We are using cookies to implement functions like login, shopping cart or language selection for this website. Furthermore we use Google Analytics to create anonymized statistical reports of the usage which creates Cookies too. You will find more information in our privacy policy.
OK, I agree I do not want Google Analytics-Cookies
The International Journal of Oral & Maxillofacial Implants



Forgotten password?


Int J Oral Maxillofac Implants 17 (2002), No. 4     15. Aug. 2002
Int J Oral Maxillofac Implants 17 (2002), No. 4  (15.08.2002)

Page 536-542

Comparison of Uniaxial Resistance Forces of Cements Used with Implant-Supported Crowns
Akça, Kıvanç / Iplikçioglu, Haldun / Çehreli, Murat C.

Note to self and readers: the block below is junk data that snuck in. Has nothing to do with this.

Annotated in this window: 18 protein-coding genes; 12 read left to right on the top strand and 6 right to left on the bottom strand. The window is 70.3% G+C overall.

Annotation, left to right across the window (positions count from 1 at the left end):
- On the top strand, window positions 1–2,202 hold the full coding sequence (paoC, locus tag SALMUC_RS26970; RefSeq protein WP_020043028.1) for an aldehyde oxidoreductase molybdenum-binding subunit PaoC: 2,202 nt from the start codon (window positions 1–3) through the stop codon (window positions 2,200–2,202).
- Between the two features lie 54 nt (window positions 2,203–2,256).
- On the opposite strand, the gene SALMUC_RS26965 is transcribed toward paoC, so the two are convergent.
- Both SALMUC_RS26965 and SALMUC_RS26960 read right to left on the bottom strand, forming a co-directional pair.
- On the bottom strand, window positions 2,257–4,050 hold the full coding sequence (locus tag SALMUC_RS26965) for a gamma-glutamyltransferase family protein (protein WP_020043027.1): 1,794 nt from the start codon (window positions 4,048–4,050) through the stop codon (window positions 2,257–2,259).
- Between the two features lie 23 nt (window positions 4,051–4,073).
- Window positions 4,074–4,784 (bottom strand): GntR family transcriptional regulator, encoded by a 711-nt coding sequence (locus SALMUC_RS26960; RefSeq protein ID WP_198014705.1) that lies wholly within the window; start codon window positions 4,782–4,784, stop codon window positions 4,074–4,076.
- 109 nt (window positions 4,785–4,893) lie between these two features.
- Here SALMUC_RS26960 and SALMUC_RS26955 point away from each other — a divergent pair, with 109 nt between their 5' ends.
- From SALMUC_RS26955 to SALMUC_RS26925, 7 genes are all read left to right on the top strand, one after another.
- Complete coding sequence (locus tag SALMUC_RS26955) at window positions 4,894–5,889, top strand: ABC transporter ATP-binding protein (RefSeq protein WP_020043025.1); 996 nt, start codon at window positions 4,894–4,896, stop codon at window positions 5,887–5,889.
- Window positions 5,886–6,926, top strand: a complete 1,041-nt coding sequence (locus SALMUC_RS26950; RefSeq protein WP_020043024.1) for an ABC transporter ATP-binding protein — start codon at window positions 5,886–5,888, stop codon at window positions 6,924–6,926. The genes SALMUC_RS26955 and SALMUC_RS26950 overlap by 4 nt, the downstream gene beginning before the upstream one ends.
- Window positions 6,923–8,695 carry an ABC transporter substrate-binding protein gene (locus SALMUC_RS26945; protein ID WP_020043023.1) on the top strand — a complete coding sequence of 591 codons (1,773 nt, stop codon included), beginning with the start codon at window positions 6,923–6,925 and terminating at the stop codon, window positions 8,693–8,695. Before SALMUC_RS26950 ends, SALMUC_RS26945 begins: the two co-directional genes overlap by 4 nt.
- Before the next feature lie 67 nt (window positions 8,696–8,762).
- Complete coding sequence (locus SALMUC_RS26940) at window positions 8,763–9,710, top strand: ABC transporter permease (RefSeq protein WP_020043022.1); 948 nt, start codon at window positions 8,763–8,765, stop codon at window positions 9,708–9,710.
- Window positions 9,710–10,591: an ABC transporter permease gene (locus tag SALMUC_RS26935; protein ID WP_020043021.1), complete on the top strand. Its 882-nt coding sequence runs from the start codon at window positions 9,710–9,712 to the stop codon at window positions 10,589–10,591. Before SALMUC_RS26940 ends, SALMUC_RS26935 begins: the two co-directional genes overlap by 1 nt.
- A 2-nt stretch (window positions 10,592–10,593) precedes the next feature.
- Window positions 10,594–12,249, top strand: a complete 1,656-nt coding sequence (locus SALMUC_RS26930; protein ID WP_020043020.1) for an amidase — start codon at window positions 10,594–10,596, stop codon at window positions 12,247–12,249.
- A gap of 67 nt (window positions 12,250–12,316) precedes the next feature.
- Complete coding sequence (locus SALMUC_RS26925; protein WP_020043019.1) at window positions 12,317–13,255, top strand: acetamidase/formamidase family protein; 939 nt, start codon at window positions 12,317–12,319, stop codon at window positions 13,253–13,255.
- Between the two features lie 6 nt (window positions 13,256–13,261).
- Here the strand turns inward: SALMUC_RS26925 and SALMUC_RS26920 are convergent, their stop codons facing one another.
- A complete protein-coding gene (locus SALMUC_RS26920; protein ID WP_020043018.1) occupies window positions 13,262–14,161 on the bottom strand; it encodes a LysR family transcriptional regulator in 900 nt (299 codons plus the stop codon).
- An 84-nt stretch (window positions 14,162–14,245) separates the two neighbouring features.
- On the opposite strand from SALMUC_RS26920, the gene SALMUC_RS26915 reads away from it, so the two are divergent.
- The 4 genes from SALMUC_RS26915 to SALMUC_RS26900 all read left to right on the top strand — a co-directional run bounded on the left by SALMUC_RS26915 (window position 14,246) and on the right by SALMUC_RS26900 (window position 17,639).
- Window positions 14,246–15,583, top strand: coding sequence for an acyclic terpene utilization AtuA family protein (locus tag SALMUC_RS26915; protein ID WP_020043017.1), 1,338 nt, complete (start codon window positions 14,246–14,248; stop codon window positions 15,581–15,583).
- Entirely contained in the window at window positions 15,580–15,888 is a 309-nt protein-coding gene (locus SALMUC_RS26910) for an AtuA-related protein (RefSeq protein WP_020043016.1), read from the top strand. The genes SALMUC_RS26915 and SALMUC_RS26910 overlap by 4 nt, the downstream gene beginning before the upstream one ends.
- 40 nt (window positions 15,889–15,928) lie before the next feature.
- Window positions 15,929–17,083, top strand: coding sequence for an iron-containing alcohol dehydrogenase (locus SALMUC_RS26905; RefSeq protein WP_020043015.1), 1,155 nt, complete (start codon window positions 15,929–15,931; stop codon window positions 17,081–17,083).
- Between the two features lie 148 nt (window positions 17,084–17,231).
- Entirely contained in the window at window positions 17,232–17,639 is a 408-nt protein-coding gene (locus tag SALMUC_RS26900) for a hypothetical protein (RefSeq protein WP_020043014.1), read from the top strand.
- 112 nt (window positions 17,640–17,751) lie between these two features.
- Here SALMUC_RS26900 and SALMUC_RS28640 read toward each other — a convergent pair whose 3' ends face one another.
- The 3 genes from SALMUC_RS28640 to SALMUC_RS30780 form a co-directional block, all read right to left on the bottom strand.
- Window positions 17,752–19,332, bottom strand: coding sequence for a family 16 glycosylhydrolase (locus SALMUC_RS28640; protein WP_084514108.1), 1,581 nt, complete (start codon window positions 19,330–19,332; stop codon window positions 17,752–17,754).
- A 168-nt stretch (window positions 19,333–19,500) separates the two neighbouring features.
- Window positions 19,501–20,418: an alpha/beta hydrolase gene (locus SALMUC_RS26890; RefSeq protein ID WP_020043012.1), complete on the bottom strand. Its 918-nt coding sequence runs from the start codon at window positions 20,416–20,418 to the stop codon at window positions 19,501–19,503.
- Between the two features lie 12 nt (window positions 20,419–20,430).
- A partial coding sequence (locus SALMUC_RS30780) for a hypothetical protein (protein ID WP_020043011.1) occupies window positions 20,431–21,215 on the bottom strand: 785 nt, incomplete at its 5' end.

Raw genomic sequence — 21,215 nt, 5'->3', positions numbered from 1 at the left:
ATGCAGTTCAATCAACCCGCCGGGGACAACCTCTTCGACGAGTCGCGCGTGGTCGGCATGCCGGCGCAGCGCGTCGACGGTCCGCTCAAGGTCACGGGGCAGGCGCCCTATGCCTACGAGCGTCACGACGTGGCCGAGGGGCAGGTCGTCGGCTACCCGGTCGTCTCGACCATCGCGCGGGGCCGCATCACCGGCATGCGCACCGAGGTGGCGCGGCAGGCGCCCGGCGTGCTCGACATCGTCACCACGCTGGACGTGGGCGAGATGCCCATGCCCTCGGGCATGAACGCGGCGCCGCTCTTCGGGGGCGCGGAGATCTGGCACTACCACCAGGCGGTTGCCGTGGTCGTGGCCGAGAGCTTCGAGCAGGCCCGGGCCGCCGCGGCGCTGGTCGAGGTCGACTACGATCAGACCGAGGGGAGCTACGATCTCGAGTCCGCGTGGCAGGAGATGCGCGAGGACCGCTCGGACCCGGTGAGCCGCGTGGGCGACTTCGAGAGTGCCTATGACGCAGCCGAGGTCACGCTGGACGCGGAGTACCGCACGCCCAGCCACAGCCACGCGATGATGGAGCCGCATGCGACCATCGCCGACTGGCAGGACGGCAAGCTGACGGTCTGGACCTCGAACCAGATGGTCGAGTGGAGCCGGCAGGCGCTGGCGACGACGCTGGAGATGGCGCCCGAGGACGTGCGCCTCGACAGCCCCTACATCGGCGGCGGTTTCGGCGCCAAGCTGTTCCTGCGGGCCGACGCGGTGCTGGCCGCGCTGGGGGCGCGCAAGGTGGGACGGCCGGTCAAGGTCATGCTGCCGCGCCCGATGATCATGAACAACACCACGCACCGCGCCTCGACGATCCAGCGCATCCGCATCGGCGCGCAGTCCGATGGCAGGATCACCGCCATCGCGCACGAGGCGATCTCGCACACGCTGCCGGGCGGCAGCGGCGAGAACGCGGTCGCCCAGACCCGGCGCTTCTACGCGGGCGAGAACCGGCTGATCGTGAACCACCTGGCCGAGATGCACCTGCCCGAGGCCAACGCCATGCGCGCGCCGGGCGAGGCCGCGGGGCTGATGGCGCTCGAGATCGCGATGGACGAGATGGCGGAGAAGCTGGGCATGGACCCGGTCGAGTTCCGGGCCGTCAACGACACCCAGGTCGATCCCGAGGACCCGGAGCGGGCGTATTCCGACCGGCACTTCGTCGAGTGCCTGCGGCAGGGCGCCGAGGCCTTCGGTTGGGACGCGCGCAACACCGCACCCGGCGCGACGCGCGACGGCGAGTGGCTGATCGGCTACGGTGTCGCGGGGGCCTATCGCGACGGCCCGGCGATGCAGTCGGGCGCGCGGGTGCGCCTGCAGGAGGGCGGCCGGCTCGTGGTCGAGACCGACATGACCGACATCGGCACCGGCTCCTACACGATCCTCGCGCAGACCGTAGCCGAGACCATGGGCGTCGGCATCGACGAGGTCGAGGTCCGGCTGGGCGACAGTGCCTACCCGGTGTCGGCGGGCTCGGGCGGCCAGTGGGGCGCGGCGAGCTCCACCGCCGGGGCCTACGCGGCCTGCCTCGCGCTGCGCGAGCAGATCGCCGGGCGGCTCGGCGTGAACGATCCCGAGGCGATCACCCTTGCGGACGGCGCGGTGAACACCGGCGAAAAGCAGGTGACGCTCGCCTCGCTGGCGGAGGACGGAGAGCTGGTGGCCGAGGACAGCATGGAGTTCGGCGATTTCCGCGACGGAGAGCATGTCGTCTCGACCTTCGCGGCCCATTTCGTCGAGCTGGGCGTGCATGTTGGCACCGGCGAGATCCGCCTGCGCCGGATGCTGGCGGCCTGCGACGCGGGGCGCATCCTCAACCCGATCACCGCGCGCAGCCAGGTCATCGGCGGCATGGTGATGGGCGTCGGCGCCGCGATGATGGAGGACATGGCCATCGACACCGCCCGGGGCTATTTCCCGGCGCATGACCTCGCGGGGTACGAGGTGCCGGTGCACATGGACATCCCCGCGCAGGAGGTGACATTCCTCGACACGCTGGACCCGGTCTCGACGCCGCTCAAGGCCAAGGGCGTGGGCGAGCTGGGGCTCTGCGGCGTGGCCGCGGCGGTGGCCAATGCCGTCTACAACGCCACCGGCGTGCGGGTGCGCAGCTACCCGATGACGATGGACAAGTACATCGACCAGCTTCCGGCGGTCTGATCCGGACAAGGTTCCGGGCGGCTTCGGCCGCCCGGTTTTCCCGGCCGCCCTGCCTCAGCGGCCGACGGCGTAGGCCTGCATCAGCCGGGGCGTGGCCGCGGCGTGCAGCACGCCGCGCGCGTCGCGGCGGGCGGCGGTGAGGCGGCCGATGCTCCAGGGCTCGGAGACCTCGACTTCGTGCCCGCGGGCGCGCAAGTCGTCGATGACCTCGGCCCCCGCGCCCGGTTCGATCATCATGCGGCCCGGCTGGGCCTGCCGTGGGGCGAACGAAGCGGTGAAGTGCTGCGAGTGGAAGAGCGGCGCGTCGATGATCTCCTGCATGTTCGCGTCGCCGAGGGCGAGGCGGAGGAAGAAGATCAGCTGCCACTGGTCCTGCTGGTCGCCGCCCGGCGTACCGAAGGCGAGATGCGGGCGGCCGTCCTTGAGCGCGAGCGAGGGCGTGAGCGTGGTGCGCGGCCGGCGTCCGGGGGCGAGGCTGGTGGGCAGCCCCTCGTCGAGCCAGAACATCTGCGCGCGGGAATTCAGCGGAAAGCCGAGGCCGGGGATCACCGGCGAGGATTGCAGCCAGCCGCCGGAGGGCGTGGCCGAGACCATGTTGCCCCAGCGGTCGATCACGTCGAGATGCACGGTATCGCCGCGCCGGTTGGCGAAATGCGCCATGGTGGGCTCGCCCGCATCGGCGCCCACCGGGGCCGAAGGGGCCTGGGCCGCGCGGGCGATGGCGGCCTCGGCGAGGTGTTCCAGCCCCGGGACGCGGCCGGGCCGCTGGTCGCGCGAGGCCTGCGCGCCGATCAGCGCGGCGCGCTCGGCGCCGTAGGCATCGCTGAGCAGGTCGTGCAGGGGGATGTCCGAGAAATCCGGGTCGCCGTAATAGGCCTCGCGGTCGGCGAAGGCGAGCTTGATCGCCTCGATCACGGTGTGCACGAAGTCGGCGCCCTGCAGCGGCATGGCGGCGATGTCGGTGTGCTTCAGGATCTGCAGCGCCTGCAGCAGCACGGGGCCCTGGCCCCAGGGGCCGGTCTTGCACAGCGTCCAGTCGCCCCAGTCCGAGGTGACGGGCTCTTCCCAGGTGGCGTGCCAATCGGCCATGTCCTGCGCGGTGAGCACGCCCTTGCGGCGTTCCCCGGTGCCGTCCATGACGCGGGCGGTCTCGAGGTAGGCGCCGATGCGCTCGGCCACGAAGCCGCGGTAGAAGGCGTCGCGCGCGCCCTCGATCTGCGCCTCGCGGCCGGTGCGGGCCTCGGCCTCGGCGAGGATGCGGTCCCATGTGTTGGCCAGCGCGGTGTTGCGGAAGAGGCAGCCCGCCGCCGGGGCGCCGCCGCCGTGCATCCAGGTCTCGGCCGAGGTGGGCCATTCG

Purpose: Provisional cements are commonly used to facilitate retrievability of cement-retained fixed implant restorations. While the functional life spans of these cements are unpredictable, the relative retentiveness of various permanent and provisional cements between dental alloys and titanium abutments is not well documented. The aim of this study was to compare the uniaxial resistance forces of permanent and provisional luting cements used for implant-supported crowns. Materials and Methods: Seven samples on 4 different abutments (a total of 28 crowns) were cast using a gold-platinumpalladium alloy. The crowns were cemented with 3 different provisional, polycarboxylate, and glassionomer cements and 1 zinc phosphate cement. After storage of samples in artificial saliva for 24 hours, tensile tests were performed. Results: While the highest uniaxial resistance forces were recorded for polycarboxylate cements, provisional cements exhibited significantly lower failure strengths (P < .05). The uniaxial resistance force of cements on different abutments exhibited notably different trends; however, more force was required to remove crowns cemented to long abutments (P < .05). Discussion: Glass-ionomer and zinc phosphate cements may be used to increase the maintenance of implant-supported crowns. Temporary cementation of such restorations may necessitate frequent recementation, particularly for restorations on short abutments. Conclusions: Temporary cementation may be more suitable for restorations supported by multiple implants.